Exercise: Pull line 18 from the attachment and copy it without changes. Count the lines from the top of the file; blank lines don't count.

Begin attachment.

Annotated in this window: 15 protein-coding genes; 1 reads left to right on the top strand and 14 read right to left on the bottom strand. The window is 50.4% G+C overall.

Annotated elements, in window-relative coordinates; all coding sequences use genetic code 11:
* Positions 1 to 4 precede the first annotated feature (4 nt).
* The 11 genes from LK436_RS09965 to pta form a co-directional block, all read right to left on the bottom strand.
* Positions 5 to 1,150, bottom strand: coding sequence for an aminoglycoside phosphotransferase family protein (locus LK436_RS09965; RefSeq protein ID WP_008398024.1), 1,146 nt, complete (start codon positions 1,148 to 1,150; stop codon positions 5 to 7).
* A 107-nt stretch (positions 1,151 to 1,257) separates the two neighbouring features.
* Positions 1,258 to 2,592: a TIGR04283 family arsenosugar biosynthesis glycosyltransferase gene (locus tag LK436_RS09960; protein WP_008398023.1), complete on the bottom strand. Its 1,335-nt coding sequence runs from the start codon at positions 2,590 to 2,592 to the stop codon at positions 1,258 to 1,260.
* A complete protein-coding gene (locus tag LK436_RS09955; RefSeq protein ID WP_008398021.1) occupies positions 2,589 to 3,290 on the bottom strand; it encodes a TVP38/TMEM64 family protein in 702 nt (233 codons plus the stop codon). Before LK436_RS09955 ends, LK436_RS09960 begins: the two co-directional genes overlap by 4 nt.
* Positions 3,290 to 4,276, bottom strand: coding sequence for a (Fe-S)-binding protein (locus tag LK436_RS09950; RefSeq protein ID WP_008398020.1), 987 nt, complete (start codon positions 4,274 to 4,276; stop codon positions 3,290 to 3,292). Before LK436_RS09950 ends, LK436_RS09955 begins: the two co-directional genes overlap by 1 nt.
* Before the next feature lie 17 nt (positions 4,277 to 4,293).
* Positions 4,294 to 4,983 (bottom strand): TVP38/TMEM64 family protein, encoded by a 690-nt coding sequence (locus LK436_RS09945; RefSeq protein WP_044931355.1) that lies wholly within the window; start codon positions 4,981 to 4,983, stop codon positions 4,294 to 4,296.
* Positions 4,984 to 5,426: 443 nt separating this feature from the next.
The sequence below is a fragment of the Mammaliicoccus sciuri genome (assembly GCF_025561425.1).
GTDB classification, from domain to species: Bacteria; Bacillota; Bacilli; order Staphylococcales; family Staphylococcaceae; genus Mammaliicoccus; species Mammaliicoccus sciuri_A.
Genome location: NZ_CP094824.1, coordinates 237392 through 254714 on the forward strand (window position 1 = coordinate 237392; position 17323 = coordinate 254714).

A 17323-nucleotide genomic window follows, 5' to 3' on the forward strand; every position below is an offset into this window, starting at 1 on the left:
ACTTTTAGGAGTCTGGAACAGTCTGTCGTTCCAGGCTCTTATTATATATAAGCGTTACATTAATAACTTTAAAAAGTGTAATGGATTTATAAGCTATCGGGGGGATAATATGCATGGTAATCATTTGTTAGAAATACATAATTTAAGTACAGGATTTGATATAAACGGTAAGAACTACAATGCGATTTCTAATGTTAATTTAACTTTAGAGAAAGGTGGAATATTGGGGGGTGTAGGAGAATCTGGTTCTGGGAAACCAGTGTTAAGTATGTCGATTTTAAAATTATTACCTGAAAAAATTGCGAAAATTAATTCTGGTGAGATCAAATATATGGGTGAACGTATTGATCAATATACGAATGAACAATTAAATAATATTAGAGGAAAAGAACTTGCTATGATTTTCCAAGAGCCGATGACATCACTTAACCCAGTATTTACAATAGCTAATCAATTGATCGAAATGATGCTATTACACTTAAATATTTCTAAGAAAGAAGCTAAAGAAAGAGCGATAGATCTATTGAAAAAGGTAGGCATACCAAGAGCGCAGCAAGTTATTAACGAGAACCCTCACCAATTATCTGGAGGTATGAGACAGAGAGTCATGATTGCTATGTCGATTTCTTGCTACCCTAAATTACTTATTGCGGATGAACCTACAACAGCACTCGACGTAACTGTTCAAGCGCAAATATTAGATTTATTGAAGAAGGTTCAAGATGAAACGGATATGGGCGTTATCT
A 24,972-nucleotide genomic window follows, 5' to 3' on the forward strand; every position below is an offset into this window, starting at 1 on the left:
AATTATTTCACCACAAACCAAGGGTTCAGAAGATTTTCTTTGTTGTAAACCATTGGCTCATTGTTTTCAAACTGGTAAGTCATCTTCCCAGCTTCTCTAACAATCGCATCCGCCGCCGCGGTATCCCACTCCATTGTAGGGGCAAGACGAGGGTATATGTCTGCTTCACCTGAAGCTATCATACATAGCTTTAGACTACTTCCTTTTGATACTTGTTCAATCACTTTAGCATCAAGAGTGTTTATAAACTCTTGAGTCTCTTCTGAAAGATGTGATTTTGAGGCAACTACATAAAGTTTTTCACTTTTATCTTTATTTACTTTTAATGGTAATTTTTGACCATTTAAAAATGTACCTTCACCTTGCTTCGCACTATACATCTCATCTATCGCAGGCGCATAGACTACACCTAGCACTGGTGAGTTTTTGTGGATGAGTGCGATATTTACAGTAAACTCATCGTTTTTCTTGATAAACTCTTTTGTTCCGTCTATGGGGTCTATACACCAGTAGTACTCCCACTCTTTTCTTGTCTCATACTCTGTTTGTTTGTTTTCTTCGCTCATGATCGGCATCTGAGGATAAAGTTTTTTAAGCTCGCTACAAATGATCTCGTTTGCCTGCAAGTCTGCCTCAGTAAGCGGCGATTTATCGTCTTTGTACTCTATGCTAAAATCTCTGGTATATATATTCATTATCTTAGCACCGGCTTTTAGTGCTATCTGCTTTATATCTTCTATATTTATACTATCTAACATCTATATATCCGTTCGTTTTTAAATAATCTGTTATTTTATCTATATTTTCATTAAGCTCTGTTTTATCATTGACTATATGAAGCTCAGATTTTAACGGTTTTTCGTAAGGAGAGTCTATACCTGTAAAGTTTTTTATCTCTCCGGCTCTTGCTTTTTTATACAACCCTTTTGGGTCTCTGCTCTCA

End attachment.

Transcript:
A 24,972-nucleotide genomic window follows, 5' to 3' on the forward strand; every position below is an offset into this window, starting at 1 on the left: